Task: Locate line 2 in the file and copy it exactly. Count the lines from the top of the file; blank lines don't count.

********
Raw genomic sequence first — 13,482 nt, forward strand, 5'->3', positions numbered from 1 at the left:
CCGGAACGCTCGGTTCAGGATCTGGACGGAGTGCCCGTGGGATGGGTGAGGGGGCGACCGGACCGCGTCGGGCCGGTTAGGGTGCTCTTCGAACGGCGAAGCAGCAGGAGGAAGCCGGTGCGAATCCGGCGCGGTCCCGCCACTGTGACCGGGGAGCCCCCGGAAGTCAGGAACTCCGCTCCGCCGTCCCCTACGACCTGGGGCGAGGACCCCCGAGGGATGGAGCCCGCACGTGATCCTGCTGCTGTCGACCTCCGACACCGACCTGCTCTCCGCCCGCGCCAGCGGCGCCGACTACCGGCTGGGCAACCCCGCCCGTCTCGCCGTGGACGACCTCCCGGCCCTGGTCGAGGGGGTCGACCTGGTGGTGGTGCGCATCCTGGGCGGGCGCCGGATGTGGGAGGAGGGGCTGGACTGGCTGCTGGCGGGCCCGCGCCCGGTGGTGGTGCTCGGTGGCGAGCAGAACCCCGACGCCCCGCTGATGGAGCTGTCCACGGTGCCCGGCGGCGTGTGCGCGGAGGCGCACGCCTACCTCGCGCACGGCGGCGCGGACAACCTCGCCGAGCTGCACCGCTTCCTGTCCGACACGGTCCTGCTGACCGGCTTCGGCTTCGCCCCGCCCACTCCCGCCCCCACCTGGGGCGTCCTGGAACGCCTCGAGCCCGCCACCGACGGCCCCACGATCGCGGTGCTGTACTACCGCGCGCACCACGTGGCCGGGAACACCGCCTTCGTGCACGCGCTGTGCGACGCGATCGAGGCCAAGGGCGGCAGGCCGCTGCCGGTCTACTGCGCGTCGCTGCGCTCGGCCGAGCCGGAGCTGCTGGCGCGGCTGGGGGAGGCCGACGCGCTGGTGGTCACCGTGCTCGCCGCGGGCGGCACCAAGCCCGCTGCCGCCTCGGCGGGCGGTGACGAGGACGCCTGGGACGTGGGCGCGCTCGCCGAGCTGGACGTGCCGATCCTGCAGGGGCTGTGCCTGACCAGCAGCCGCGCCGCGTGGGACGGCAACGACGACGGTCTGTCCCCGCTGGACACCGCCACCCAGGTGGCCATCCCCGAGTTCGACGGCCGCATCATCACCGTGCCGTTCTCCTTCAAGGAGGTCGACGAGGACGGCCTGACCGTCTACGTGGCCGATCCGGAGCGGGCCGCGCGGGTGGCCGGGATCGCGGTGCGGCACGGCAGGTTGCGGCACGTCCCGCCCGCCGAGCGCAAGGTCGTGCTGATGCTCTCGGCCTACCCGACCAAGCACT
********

CCGGAACGCTCGGTTCAGGATCTGGACGGAGTGCCCGTGGGATGGGTGAGGGGGCGACCGGACCGCGTCGGGCCGGTTAGGGTGCTCTTCGAACGGCGAAGCAGCAGGAGGAAGCCGGTGCGAATCCGGCGCGGTCCCGCCACTGTGACCGGGGAGCCCCCGGAAGTCAGGAACTCCGCTCCGCCGTCCCCTACGACCTGGGGCGAGGACCCCCGAGGGATGGAGCCCGCACGTGATCCTGCTGCTGTCGACCTCCGACACCGACCTGCTCTCCGCCCGCGCCAGCGGCGCCGACTACCGGCTGGGCAACCCCGCCCGTCTCGCCGTGGACGACCTCCCGGCCCTGGTCGAGGGGGTCGACCTGGTGGTGGTGCGCATCCTGGGCGGGCGCCGGATGTGGGAGGAGGGGCTGGACTGGCTGCTGGCGGGCCCGCGCCCGGTGGTGGTGCTCGGTGGCGAGCAGAACCCCGACGCCCCGCTGATGGAGCTGTCCACGGTGCCCGGCGGCGTGTGCGCGGAGGCGCACGCCTACCTCGCGCACGGCGGCGCGGACAACCTCGCCGAGCTGCACCGCTTCCTGTCCGACACGGTCCTGCTGACCGGCTTCGGCTTCGCCCCGCCCACTCCCGCCCCCACCTGGGGCGTCCTGGAACGCCTCGAGCCCGCCACCGACGGCCCCACGATCGCGGTGCTGTACTACCGCGCGCACCACGTGGCCGGGAACACCGCCTTCGTGCACGCGCTGTGCGACGCGATCGAGGCCAAGGGCGGCAGGCCGCTGCCGGTCTACTGCGCGTCGCTGCGCTCGGCCGAGCCGGAGCTGCTGGCGCGGCTGGGGGAGGCCGACGCGCTGGTGGTCACCGTGCTCGCCGCGGGCGGCACCAAGCCCGCTGCCGCCTCGGCGGGCGGTGACGAGGACGCCTGGGACGTGGGCGCGCTCGCCGAGCTGGACGTGCCGATCCTGCAGGGGCTGTGCCTGACCAGCAGCCGCGCCGCGTGGGACGGCAACGACGACGGTCTGTCCCCGCTGGACACCGCCACCCAGGTGGCCATCCCCGAGTTCGACGGCCGCATCATCACCGTGCCGTTCTCCTTCAAGGAGGTCGACGAGGACGGCCTGACCGTCTACGTGGCCGATCCGGAGCGGGCCGCGCGGGTGGCCGGGATCGCGGTGCGGCACGGCAGGTTGCGGCACGTCCCGCCCGCCGAGCGCAAGGTCGTGCTGATGCTCTCGGCCTACCCGACCAAGCACT